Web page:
Use this fun science experiment with children of all ages to help them understand why leaves change color in the fall. It's very simple and easy! Read on to find out more!
Sometimes, the easiest way to explain a concept is to show how it's done! That's why we love this science activity to help kids visualize why leaves change color in the fall. Here's what you need to know about this activity:
It's helpful to preface the experiment with some basic information about plants. Depending on the age group of your young scientists, you can go as basic or as in depth as you need to here. Kids should have an understanding that plants use sunlight to obtain food. (You can decide whether you want to explain the process of photosynthesis.) But they should know that as the seasons change and sunlight decreases, the chlorophyll that gives the leaves their green color starts to decrease. When that happens, other colors that were in the leaves all along start to show!
Here are the materials you'll need to do this experiment:
The first thing you'll want to do is divide the leaves up by color. (We divided them by type because we had two sets of greens. The Super Teacher team hasn't seen the autumn leaves transform in our area yet, so we improvised! Use what's available to you.)
Put your three leaf types into three jars. Tear the leaves into tiny pieces. The tinier the pieces, the better!
Next, pour rubbing alcohol over the pieces of leaves. Use a spoon to mash the pieces in the rubbing alcohol. If you do this for a couple minutes, the rubbing alcohol should start to take on the color of the leaves. To really see the liquid absorb that color, wait an hour or so before placing folded-up coffee filters into each jar, as pictured below.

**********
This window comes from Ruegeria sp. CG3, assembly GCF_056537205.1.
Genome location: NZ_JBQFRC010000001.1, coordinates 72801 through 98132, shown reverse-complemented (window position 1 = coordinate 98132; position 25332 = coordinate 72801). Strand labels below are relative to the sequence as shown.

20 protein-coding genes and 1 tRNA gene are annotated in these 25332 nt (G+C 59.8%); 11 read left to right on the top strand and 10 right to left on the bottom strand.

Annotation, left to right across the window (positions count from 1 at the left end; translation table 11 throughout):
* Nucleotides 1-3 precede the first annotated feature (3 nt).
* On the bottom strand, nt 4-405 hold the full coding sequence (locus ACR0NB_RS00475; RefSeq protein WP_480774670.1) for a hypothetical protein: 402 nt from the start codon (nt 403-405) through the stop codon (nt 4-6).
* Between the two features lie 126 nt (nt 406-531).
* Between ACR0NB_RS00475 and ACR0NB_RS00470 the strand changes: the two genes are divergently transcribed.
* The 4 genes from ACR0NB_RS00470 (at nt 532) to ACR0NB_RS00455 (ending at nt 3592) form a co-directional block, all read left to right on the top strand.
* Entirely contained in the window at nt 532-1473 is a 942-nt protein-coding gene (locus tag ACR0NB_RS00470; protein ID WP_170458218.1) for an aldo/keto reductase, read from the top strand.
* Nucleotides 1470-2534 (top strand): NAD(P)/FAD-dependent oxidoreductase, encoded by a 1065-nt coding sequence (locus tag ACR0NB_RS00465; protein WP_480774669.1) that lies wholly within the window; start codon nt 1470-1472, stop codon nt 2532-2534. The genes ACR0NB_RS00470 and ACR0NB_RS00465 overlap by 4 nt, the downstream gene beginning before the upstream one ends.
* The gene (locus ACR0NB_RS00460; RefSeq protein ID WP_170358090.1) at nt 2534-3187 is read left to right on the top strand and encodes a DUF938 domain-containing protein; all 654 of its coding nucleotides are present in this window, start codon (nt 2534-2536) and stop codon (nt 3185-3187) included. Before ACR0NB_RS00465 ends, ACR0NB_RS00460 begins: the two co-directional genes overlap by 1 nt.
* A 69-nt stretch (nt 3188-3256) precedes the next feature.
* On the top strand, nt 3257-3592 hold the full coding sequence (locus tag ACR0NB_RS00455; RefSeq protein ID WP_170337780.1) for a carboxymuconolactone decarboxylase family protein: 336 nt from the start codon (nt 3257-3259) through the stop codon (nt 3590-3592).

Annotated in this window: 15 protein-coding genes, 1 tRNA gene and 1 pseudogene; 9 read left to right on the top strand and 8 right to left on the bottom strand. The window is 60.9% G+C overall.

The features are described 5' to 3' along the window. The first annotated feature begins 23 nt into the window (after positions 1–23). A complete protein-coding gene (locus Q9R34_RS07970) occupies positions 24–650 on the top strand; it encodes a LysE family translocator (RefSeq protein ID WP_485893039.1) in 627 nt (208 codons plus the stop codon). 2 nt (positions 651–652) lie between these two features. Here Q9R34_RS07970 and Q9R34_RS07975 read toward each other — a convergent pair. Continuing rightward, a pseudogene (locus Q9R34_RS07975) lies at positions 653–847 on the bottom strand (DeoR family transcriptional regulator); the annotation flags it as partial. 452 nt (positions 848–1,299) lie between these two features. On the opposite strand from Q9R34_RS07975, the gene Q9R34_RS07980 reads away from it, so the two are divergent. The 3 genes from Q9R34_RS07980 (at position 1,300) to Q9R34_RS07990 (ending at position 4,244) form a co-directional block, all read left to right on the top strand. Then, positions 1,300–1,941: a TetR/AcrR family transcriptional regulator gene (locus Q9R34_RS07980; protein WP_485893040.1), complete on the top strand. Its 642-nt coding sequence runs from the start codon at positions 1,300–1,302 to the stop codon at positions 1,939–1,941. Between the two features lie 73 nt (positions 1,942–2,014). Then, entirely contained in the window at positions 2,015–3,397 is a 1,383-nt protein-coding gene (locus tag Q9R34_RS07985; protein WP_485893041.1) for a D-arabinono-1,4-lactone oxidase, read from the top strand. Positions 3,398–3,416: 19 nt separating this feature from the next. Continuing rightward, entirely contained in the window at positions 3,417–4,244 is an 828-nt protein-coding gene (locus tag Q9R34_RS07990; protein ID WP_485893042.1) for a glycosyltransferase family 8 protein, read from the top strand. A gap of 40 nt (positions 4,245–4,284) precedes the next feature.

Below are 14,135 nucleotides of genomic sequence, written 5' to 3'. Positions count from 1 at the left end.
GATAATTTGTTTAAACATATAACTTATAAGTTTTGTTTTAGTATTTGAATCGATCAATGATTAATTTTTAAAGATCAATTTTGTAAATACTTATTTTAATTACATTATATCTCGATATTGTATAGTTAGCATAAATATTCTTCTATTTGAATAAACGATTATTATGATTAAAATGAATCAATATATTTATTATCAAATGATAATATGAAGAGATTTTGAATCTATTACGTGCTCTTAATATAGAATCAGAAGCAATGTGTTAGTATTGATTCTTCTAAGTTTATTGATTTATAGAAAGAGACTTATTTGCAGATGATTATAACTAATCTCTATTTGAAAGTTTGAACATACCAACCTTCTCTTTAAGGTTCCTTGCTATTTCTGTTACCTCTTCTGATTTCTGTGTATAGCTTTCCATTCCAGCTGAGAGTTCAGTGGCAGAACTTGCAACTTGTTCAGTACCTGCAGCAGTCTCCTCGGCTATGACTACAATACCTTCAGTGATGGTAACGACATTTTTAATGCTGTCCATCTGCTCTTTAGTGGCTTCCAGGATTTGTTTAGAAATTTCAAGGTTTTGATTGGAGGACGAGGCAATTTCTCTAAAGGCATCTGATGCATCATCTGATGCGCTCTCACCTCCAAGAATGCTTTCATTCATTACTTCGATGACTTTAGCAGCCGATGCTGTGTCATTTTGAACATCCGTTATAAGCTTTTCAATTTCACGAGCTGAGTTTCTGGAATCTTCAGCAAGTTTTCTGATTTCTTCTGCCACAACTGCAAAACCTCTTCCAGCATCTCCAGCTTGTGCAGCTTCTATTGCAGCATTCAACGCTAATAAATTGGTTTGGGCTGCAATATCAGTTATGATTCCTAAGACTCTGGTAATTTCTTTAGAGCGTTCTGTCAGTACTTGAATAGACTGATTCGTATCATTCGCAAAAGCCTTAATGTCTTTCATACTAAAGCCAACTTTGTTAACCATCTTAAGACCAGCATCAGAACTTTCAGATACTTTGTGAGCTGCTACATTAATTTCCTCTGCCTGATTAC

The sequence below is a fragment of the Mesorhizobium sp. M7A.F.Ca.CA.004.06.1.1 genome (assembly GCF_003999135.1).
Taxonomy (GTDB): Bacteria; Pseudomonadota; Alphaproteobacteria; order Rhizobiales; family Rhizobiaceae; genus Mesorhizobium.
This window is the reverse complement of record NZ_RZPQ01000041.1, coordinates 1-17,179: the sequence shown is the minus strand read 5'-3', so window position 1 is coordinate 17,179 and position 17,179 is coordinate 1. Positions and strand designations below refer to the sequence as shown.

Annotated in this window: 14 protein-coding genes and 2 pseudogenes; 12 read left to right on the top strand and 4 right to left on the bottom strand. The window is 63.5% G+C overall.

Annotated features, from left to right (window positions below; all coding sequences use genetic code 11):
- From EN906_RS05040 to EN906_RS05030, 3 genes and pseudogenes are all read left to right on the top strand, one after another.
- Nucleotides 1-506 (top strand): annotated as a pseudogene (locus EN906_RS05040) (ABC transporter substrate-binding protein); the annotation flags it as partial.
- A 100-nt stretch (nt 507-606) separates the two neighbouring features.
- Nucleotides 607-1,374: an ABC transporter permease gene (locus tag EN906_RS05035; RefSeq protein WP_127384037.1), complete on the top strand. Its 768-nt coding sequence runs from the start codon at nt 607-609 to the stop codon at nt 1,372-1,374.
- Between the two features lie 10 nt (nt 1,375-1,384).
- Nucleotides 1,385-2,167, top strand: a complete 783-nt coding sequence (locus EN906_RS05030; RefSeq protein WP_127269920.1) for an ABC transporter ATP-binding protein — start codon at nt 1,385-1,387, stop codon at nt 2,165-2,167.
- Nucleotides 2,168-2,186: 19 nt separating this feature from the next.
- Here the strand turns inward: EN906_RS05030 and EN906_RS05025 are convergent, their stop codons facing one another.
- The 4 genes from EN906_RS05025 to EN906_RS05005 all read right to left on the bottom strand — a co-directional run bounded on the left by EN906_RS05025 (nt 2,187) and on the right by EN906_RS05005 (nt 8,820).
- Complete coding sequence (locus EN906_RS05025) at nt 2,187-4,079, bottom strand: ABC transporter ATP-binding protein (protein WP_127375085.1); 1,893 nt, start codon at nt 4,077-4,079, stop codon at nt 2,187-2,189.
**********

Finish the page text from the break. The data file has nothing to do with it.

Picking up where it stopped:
Once the coffee filters are propped up in the jars, you'll need to let them sit there for a good amount of time - a couple of hours or so. This will give your coffee filters an adequate amount of time to soak up the pigments.
At the end of the activity, you'll be able to see that different colors have traveled up the coffee filters. Our color variations were very subtle because it was early in the season, but you can still see the browns and yellows, in addition to the greens.
(Helpful Hint: We layered our coffee filters, hoping they would soak up more of the rubbing alcohol. However, if we did it again, we would use one coffee filter per jar. The separation of the different pigments might be more distinct this way!)
What did you think of this autumn leaves science activity? What are your own favorite fall activities to do with your students? We'd love to hear from you! Leave us your feedback in the comments section below!
If you're interested in learning more about this topic, check out this wonderful, free reading comprehension activity called "Why Leaves Change Color"!
Also, be sure to visit our Autumn Worksheets Page, where you'll find many more educational resources to celebrate fall!You may also like: